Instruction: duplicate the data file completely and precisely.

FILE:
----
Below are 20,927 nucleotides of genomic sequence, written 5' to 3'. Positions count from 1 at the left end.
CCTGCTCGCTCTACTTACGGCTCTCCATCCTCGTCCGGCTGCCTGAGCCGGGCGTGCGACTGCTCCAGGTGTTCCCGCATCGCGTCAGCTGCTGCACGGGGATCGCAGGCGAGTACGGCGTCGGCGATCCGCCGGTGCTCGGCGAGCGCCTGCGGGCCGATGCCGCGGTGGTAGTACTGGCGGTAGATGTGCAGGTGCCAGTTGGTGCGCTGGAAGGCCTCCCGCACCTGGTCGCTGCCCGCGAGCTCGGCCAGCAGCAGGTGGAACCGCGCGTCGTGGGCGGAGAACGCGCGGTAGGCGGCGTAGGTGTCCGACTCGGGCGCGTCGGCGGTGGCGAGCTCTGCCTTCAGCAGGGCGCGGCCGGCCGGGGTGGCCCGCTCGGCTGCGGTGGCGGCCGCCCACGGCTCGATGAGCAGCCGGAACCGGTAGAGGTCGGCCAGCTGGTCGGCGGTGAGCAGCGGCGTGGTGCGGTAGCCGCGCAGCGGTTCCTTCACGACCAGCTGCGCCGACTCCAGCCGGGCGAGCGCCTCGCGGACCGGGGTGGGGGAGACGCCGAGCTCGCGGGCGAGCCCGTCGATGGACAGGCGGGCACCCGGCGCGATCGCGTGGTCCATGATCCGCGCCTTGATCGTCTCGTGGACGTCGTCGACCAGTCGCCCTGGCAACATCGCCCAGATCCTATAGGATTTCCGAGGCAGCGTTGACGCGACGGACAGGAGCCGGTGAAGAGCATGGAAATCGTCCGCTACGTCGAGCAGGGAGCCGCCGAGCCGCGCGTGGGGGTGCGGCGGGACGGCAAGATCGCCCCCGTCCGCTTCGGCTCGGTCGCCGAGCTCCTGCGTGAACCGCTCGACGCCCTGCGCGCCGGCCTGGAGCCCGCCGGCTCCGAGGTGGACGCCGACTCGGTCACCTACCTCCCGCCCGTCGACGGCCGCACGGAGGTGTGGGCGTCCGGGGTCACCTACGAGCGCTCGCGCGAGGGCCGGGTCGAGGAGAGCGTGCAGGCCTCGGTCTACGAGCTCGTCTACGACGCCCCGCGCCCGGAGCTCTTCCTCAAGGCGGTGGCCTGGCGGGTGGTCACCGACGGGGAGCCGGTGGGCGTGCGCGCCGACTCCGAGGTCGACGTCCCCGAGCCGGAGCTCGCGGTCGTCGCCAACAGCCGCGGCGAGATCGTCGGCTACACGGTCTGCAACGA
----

Below are 20,927 nucleotides of genomic sequence, written 5' to 3'. Positions count from 1 at the left end.
CCTGCTCGCTCTACTTACGGCTCTCCATCCTCGTCCGGCTGCCTGAGCCGGGCGTGCGACTGCTCCAGGTGTTCCCGCATCGCGTCAGCTGCTGCACGGGGATCGCAGGCGAGTACGGCGTCGGCGATCCGCCGGTGCTCGGCGAGCGCCTGCGGGCCGATGCCGCGGTGGTAGTACTGGCGGTAGATGTGCAGGTGCCAGTTGGTGCGCTGGAAGGCCTCCCGCACCTGGTCGCTGCCCGCGAGCTCGGCCAGCAGCAGGTGGAACCGCGCGTCGTGGGCGGAGAACGCGCGGTAGGCGGCGTAGGTGTCCGACTCGGGCGCGTCGGCGGTGGCGAGCTCTGCCTTCAGCAGGGCGCGGCCGGCCGGGGTGGCCCGCTCGGCTGCGGTGGCGGCCGCCCACGGCTCGATGAGCAGCCGGAACCGGTAGAGGTCGGCCAGCTGGTCGGCGGTGAGCAGCGGCGTGGTGCGGTAGCCGCGCAGCGGTTCCTTCACGACCAGCTGCGCCGACTCCAGCCGGGCGAGCGCCTCGCGGACCGGGGTGGGGGAGACGCCGAGCTCGCGGGCGAGCCCGTCGATGGACAGGCGGGCACCCGGCGCGATCGCGTGGTCCATGATCCGCGCCTTGATCGTCTCGTGGACGTCGTCGACCAGTCGCCCTGGCAACATCGCCCAGATCCTATAGGATTTCCGAGGCAGCGTTGACGCGACGGACAGGAGCCGGTGAAGAGCATGGAAATCGTCCGCTACGTCGAGCAGGGAGCCGCCGAGCCGCGCGTGGGGGTGCGGCGGGACGGCAAGATCGCCCCCGTCCGCTTCGGCTCGGTCGCCGAGCTCCTGCGTGAACCGCTCGACGCCCTGCGCGCCGGCCTGGAGCCCGCCGGCTCCGAGGTGGACGCCGACTCGGTCACCTACCTCCCGCCCGTCGACGGCCGCACGGAGGTGTGGGCGTCCGGGGTCACCTACGAGCGCTCGCGCGAGGGCCGGGTCGAGGAGAGCGTGCAGGCCTCGGTCTACGAGCTCGTCTACGACGCCCCGCGCCCGGAGCTCTTCCTCAAGGCGGTGGCCTGGCGGGTGGTCACCGACGGGGAGCCGGTGGGCGTGCGCGCCGACTCCGAGGTCGACGTCCCCGAGCCGGAGCTCGCGGTCGTCGCCAACAGCCGCGGCGAGATCGTCGGCTACACGGTCTGCAACGA